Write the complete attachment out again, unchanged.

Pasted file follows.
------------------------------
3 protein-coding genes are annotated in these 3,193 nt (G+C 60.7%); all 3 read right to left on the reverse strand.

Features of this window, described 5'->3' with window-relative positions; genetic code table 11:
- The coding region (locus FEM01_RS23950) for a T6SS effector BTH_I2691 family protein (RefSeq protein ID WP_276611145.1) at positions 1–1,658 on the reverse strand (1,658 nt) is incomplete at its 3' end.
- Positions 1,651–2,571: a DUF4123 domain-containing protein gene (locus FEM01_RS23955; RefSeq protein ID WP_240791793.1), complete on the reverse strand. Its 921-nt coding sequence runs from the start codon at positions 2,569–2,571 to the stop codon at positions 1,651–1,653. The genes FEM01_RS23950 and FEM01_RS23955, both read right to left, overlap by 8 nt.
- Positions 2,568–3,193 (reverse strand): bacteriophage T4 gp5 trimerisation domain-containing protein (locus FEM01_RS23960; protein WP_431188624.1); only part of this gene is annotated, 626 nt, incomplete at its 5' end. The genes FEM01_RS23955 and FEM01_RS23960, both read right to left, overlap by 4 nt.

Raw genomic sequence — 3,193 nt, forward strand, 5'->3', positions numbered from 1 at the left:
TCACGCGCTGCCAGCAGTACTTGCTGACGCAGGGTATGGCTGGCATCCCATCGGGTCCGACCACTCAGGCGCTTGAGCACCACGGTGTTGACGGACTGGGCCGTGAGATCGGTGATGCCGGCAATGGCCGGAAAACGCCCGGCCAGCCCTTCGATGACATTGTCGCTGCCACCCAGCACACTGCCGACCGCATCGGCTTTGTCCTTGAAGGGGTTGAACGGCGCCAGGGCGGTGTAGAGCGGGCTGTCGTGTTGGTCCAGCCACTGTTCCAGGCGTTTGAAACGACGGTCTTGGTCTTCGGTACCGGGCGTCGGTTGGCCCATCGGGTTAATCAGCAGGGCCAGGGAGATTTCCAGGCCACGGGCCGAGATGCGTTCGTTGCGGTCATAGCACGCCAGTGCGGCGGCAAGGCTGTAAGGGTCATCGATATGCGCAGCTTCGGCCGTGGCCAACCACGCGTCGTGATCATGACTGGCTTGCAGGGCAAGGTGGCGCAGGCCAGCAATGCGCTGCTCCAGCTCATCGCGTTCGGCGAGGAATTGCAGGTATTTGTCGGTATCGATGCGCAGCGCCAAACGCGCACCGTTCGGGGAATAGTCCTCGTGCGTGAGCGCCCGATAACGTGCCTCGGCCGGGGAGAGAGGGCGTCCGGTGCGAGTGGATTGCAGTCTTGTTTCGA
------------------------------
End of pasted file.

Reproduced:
3 protein-coding genes are annotated in these 3,193 nt (G+C 60.7%); all 3 read right to left on the reverse strand.

Features of this window, described 5'->3' with window-relative positions; genetic code table 11:
- The coding region (locus FEM01_RS23950) for a T6SS effector BTH_I2691 family protein (RefSeq protein ID WP_276611145.1) at positions 1–1,658 on the reverse strand (1,658 nt) is incomplete at its 3' end.
- Positions 1,651–2,571: a DUF4123 domain-containing protein gene (locus FEM01_RS23955; RefSeq protein ID WP_240791793.1), complete on the reverse strand. Its 921-nt coding sequence runs from the start codon at positions 2,569–2,571 to the stop codon at positions 1,651–1,653. The genes FEM01_RS23950 and FEM01_RS23955, both read right to left, overlap by 8 nt.
- Positions 2,568–3,193 (reverse strand): bacteriophage T4 gp5 trimerisation domain-containing protein (locus FEM01_RS23960; protein WP_431188624.1); only part of this gene is annotated, 626 nt, incomplete at its 5' end. The genes FEM01_RS23955 and FEM01_RS23960, both read right to left, overlap by 4 nt.

Raw genomic sequence — 3,193 nt, forward strand, 5'->3', positions numbered from 1 at the left:
TCACGCGCTGCCAGCAGTACTTGCTGACGCAGGGTATGGCTGGCATCCCATCGGGTCCGACCACTCAGGCGCTTGAGCACCACGGTGTTGACGGACTGGGCCGTGAGATCGGTGATGCCGGCAATGGCCGGAAAACGCCCGGCCAGCCCTTCGATGACATTGTCGCTGCCACCCAGCACACTGCCGACCGCATCGGCTTTGTCCTTGAAGGGGTTGAACGGCGCCAGGGCGGTGTAGAGCGGGCTGTCGTGTTGGTCCAGCCACTGTTCCAGGCGTTTGAAACGACGGTCTTGGTCTTCGGTACCGGGCGTCGGTTGGCCCATCGGGTTAATCAGCAGGGCCAGGGAGATTTCCAGGCCACGGGCCGAGATGCGTTCGTTGCGGTCATAGCACGCCAGTGCGGCGGCAAGGCTGTAAGGGTCATCGATATGCGCAGCTTCGGCCGTGGCCAACCACGCGTCGTGATCATGACTGGCTTGCAGGGCAAGGTGGCGCAGGCCAGCAATGCGCTGCTCCAGCTCATCGCGTTCGGCGAGGAATTGCAGGTATTTGTCGGTATCGATGCGCAGCGCCAAACGCGCACCGTTCGGGGAATAGTCCTCGTGCGTGAGCGCCCGATAACGTGCCTCGGCCGGGGAGAGAGGGCGTCCGGTGCGAGTGGATTGCAGTCTTGTTTCGA